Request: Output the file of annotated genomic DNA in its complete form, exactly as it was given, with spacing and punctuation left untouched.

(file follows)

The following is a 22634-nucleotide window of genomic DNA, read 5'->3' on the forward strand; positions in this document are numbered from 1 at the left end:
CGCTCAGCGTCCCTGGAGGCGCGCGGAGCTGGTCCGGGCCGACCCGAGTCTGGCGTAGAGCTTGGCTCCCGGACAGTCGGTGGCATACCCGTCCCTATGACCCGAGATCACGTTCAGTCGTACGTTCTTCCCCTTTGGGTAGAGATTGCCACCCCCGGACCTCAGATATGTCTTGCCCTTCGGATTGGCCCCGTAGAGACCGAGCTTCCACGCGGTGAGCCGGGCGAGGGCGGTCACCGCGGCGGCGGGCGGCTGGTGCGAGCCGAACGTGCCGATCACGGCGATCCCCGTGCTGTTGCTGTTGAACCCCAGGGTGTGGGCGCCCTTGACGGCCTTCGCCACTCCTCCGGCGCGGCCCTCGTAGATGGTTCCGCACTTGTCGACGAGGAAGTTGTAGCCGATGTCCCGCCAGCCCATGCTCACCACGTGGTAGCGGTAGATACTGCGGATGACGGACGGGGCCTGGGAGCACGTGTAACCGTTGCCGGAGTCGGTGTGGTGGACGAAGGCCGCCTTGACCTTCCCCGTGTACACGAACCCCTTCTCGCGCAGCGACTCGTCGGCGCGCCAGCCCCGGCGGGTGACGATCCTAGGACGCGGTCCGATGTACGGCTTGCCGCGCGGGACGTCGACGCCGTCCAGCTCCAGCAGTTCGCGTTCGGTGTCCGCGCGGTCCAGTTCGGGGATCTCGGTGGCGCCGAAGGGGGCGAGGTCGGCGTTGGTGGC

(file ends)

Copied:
The following is a 22634-nucleotide window of genomic DNA, read 5'->3' on the forward strand; positions in this document are numbered from 1 at the left end:
CGCTCAGCGTCCCTGGAGGCGCGCGGAGCTGGTCCGGGCCGACCCGAGTCTGGCGTAGAGCTTGGCTCCCGGACAGTCGGTGGCATACCCGTCCCTATGACCCGAGATCACGTTCAGTCGTACGTTCTTCCCCTTTGGGTAGAGATTGCCACCCCCGGACCTCAGATATGTCTTGCCCTTCGGATTGGCCCCGTAGAGACCGAGCTTCCACGCGGTGAGCCGGGCGAGGGCGGTCACCGCGGCGGCGGGCGGCTGGTGCGAGCCGAACGTGCCGATCACGGCGATCCCCGTGCTGTTGCTGTTGAACCCCAGGGTGTGGGCGCCCTTGACGGCCTTCGCCACTCCTCCGGCGCGGCCCTCGTAGATGGTTCCGCACTTGTCGACGAGGAAGTTGTAGCCGATGTCCCGCCAGCCCATGCTCACCACGTGGTAGCGGTAGATACTGCGGATGACGGACGGGGCCTGGGAGCACGTGTAACCGTTGCCGGAGTCGGTGTGGTGGACGAAGGCCGCCTTGACCTTCCCCGTGTACACGAACCCCTTCTCGCGCAGCGACTCGTCGGCGCGCCAGCCCCGGCGGGTGACGATCCTAGGACGCGGTCCGATGTACGGCTTGCCGCGCGGGACGTCGACGCCGTCCAGCTCCAGCAGTTCGCGTTCGGTGTCCGCGCGGTCCAGTTCGGGGATCTCGGTGGCGCCGAAGGGGGCGAGGTCGGCGTTGGTGGC